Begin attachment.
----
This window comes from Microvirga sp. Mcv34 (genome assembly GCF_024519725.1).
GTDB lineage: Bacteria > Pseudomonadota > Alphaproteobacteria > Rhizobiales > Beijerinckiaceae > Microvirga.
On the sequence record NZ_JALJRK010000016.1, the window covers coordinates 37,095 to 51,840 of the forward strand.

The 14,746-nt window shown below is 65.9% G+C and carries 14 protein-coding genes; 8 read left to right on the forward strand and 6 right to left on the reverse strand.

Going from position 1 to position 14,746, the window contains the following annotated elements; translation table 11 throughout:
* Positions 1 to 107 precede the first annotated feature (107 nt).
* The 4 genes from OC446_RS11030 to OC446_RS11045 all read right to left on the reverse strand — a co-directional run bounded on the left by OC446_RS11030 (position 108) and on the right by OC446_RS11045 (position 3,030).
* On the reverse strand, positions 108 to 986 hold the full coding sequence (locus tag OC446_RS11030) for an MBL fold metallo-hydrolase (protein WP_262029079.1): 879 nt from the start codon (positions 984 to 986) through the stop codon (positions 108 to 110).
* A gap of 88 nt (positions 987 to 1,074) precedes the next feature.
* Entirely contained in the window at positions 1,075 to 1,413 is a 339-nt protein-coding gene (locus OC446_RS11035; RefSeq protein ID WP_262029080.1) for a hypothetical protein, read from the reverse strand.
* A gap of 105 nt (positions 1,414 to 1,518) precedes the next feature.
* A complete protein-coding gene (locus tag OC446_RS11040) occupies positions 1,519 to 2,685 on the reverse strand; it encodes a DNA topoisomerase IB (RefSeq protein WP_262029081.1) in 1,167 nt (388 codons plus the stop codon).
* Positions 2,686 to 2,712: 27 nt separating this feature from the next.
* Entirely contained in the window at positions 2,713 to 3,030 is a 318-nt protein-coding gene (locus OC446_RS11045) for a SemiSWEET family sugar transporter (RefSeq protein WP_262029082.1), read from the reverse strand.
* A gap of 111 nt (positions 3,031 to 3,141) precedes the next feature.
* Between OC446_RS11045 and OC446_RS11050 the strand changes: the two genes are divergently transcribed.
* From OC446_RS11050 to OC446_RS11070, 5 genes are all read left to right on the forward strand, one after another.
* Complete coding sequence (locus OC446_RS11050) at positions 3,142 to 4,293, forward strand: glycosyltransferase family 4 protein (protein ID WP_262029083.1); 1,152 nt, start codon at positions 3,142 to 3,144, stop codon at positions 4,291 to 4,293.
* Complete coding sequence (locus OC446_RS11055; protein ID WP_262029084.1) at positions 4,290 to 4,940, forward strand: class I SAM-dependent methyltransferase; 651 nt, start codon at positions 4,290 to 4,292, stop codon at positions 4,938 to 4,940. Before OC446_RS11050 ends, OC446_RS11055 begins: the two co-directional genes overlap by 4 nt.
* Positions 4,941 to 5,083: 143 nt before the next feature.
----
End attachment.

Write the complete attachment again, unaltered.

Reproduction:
This window comes from Microvirga sp. Mcv34 (genome assembly GCF_024519725.1).
GTDB lineage: Bacteria > Pseudomonadota > Alphaproteobacteria > Rhizobiales > Beijerinckiaceae > Microvirga.
On the sequence record NZ_JALJRK010000016.1, the window covers coordinates 37,095 to 51,840 of the forward strand.

The 14,746-nt window shown below is 65.9% G+C and carries 14 protein-coding genes; 8 read left to right on the forward strand and 6 right to left on the reverse strand.

Going from position 1 to position 14,746, the window contains the following annotated elements; translation table 11 throughout:
* Positions 1 to 107 precede the first annotated feature (107 nt).
* The 4 genes from OC446_RS11030 to OC446_RS11045 all read right to left on the reverse strand — a co-directional run bounded on the left by OC446_RS11030 (position 108) and on the right by OC446_RS11045 (position 3,030).
* On the reverse strand, positions 108 to 986 hold the full coding sequence (locus tag OC446_RS11030) for an MBL fold metallo-hydrolase (protein WP_262029079.1): 879 nt from the start codon (positions 984 to 986) through the stop codon (positions 108 to 110).
* A gap of 88 nt (positions 987 to 1,074) precedes the next feature.
* Entirely contained in the window at positions 1,075 to 1,413 is a 339-nt protein-coding gene (locus OC446_RS11035; RefSeq protein ID WP_262029080.1) for a hypothetical protein, read from the reverse strand.
* A gap of 105 nt (positions 1,414 to 1,518) precedes the next feature.
* A complete protein-coding gene (locus tag OC446_RS11040) occupies positions 1,519 to 2,685 on the reverse strand; it encodes a DNA topoisomerase IB (RefSeq protein WP_262029081.1) in 1,167 nt (388 codons plus the stop codon).
* Positions 2,686 to 2,712: 27 nt separating this feature from the next.
* Entirely contained in the window at positions 2,713 to 3,030 is a 318-nt protein-coding gene (locus OC446_RS11045) for a SemiSWEET family sugar transporter (RefSeq protein WP_262029082.1), read from the reverse strand.
* A gap of 111 nt (positions 3,031 to 3,141) precedes the next feature.
* Between OC446_RS11045 and OC446_RS11050 the strand changes: the two genes are divergently transcribed.
* From OC446_RS11050 to OC446_RS11070, 5 genes are all read left to right on the forward strand, one after another.
* Complete coding sequence (locus OC446_RS11050) at positions 3,142 to 4,293, forward strand: glycosyltransferase family 4 protein (protein ID WP_262029083.1); 1,152 nt, start codon at positions 3,142 to 3,144, stop codon at positions 4,291 to 4,293.
* Complete coding sequence (locus OC446_RS11055; protein ID WP_262029084.1) at positions 4,290 to 4,940, forward strand: class I SAM-dependent methyltransferase; 651 nt, start codon at positions 4,290 to 4,292, stop codon at positions 4,938 to 4,940. Before OC446_RS11050 ends, OC446_RS11055 begins: the two co-directional genes overlap by 4 nt.
* Positions 4,941 to 5,083: 143 nt before the next feature.